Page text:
The Case Against Joel Quenneville
Through injuries and personnel changes, the one constant this season for the Avs has been Coach Joel Quenneville behind the bench. Considering all the adversity, I've felt he's done one of the best coaching jobs in the League this season: Adapting his game-plan to the cards he's dealt, like when the Avs became a collapsing defensive team with Joe Sakic, Paul Stastny and Smyth out of action. I had him as a potential Jack Adams winner before the season; should Colorado make the playoffs, that prediction is looking fairly solid.
Or so I thought. I was rather stunned to discover an anti-Quenneville vitriol from some Avs fans, captured in spirit in posts like this one by Joe from Mile High Hockey. Was I missing something?
I bugged Joe for some clarification and enlightenment on the case against Quenneville; and boy did he ever make one for the prosecution.
"The reason so many people were convinced that Q's amazing powers alone were all that kept the Avalanche from bottoming out during the injury period was that he finally had the lesser-skilled players he needed to properly employ boring trap hockey," said the Mile High Hockey editor, who requested to go by "Joe" in this article. (Obviously, Mr. Sakic wants to keep his association with the blogosphere a secret.)
Joe said he doesn't believe the team should "fire Q immediately because there's nobody really around to replace him. Instead they should allow his contract to expire at the end of the season, shake his hand, and start shopping for somebody new."
He spelled out some of the gripes the like-minded fans have against Quenneville. Keep in mind this interview was conducted before Smyth and Svatos were injured.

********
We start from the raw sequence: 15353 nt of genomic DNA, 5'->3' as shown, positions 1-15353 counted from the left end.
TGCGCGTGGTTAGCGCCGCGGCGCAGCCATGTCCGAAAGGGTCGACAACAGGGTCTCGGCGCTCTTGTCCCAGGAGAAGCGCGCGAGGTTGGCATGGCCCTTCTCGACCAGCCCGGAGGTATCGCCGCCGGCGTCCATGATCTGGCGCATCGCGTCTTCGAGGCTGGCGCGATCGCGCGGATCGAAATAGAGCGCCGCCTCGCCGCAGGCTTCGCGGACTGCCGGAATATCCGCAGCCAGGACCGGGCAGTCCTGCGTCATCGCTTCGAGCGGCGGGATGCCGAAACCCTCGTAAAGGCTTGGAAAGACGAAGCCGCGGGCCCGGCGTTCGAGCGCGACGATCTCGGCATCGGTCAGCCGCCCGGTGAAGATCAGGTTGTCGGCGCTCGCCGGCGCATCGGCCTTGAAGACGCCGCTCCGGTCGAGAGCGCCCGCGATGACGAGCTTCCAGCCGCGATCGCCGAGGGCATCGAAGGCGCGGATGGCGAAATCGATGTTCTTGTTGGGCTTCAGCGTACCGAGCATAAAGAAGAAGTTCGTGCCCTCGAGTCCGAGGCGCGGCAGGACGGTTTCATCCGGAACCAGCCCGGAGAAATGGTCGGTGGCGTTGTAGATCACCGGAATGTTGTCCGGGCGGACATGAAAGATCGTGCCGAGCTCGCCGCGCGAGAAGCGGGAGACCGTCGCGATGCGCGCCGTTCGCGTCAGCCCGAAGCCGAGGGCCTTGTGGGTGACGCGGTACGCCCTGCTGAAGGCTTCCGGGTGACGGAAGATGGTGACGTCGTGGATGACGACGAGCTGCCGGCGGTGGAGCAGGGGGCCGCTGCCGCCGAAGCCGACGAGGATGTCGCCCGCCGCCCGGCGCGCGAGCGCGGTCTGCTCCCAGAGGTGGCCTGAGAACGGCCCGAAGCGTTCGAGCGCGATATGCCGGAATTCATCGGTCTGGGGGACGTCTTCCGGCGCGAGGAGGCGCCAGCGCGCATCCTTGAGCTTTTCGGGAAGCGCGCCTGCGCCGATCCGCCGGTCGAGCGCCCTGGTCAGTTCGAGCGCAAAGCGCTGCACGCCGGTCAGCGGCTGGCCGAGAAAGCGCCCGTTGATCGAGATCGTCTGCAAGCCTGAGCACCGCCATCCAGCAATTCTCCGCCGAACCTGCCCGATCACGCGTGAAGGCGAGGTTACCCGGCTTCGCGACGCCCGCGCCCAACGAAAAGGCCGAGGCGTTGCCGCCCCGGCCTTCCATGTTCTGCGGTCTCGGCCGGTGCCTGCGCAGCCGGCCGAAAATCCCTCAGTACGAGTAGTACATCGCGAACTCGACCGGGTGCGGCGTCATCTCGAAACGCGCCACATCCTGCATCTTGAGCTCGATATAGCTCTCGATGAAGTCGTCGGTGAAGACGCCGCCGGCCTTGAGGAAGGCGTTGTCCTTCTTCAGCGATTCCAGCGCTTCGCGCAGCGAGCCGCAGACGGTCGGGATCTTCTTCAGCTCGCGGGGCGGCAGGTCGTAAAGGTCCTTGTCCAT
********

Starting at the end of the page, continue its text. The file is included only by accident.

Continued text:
1. Line Juggling. Joe believes that lines have been broken up too quickly, even sometimes based on a single bad shift. This was occurring well before the team's rash of injuries.
2. Goalie Carousel. While he's settled on Jose Theodore now, Quenneville's juggling between the Avs' two keepers allegedly cost Colorado points earlier in the season. Both Theodore and Peter Budaj have shown they play well when given long stretches of starts. Until a run of seven starts from Budaj beginning Dec. 13, the longest either of the goalie went was three consecutive games. Although he's also a believer in Theodore, Joe remains in Budaj's camp: "Everybody seems to forget the 15-2-2 run of last season and how Budaj anchored that expertly. He's a capable starting goalie if given the opportunity."
3. Power play. Colorado is last in the League in power-play percentage, and was third-worst before the injuries. Joe believes Quenneville's been stubborn with his personnel on the power-play -- a stark contrast from his quick trigger at full strength.
4. Wyatt Smith. Truth be told, I wasn't sure who the hell Wyatt Smith was until Joe brought up his name. He's bounced around the League like a bad penny for several seasons, and played the first 25 games of this season. Three assists and a minus-4 later, and he was back in the sticks. It was 25 games too many for Avs fans and for Denver Post writer Adrien Dater, who threatened to light himself on fire if Smith remained with the team. Seriously.
5. Karlis Skrastins. Another questionable personnel decision from Quenneville, as Skrastins would get in the lineup and see more ice time than players like Jeff Finger. Ah, well ... he's Florida's problem now.
6. Tyler Arnason. Among the sins Joe lists regarding Q's dependence on Arnason: Bad on defense, bad on face-offs, and inconsistent on offense. He also believes that while players like Hlinka, Wolski and Svatos have taken grief from Quenneville for their play, Arnason has gotten off.
7. Winning. "Coaches are in the business of winning, and yet Coach Q doesn't do enough of it," said Joe, who frankly feels Theodore's goaltending has meant much more to Colorado hanging in this playoff race than anything his coach has done.
It's an interesting case to be made against a successful coach -- although one that hasn't taken any of his teams to the Stanley Cup Finals. Some of the gripes seem legit, like the goalie flip-flops and the lack of power-play success. I guess the last question, rhetorically, would be: Could another coach have kept the Avalanche in the hunt facing the adversity Quenneville faced? I believe there are a few that could have -- but not many.